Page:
Epic and Empire in Vespasianic Rome: A New Reading of Valerius Flaccus' Argonautica by Tim StoverEpic and Empire in Vespasianic Rome: A New Reading of Valerius Flaccus' Argonautica by Tim Stover

Epic and Empire in Vespasianic Rome: A New Reading of Valerius Flaccus' Argonautica

byTim Stover

Hardcover | August 5, 2012

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Epic and Empire in Vespasianic Rome offers a new interpretation of Valerius Flaccus' Argonautica, a Latin epic poem written during the reign of the emperor Vespasian (70-79 AD). Recounting the famous voyage of Jason and the Argonauts as they set off to retrieve the Golden Fleece, the poemdepicts a narrative of high epic adventure. In this volume, Stover shows how Flaccus' epic reflects the restorative ideals of Vespasianic Rome, which attempted to restore order following the destructive civil war of 68-69 AD. This proposition sets it apart from the largely 'pessimistic' readings ofother scholars. An important element of Flaccus' poetics of recovery is an engagement with Lucan's iconoclastic Bellum Civile. This poem's deconstructive tendencies offered Flaccus a poetic point of departure for his attempt to renew the epic genre in the context of political renewal triggered by Vespasian'saccession to power. Stover's approach is thus both formalist and historicist as he seeks not only to elucidate Flaccus' dynamic appropriation of Lucan, but also to associate the Argonautica's formal gestures within a specific socio-political context.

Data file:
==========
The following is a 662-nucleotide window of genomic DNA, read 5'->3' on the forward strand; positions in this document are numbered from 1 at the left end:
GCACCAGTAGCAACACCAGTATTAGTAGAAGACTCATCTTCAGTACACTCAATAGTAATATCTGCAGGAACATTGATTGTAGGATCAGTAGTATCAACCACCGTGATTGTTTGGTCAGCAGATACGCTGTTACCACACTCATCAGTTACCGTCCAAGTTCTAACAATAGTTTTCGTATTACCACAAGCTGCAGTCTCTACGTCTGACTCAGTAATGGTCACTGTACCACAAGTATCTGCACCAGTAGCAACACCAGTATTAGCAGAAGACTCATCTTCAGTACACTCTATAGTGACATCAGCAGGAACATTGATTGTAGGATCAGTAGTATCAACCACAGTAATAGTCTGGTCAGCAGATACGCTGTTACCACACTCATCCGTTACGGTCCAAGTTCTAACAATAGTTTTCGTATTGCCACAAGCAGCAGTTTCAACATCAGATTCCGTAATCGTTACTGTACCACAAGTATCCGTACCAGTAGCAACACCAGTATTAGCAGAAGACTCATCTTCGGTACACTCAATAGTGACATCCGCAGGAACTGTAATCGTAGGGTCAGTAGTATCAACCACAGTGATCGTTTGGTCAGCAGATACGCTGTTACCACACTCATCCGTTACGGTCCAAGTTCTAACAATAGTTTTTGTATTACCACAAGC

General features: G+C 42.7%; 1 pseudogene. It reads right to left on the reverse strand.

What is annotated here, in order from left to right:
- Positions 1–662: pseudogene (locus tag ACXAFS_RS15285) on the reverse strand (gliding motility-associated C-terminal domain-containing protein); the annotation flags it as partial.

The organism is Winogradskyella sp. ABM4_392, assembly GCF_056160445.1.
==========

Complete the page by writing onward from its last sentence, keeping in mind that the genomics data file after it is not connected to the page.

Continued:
Tim Stover is Assistant Professor of Classics at Florida State University.
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Title:Epic and Empire in Vespasianic Rome: A New Reading of Valerius Flaccus' ArgonauticaFormat:HardcoverDimensions:256 pages, 8.5 × 5.43 × 0 inPublished:August 5, 2012Publisher:Oxford University PressLanguage:English

The following ISBNs are associated with this title:

ISBN - 10:019964408X

ISBN - 13:9780199644087

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Table of Contents

List of abbreviationsIntroduction1. The date of the Argonautica2. The inauguration of the Argonautic moment3. The sea storm and political allegory4. Gigantomachy and civil war in Cyzicus5. The Vespasianic vates6. Recuperating the hero: Medea and the issue of Jason s virtusReferencesIndex of passagesGeneral index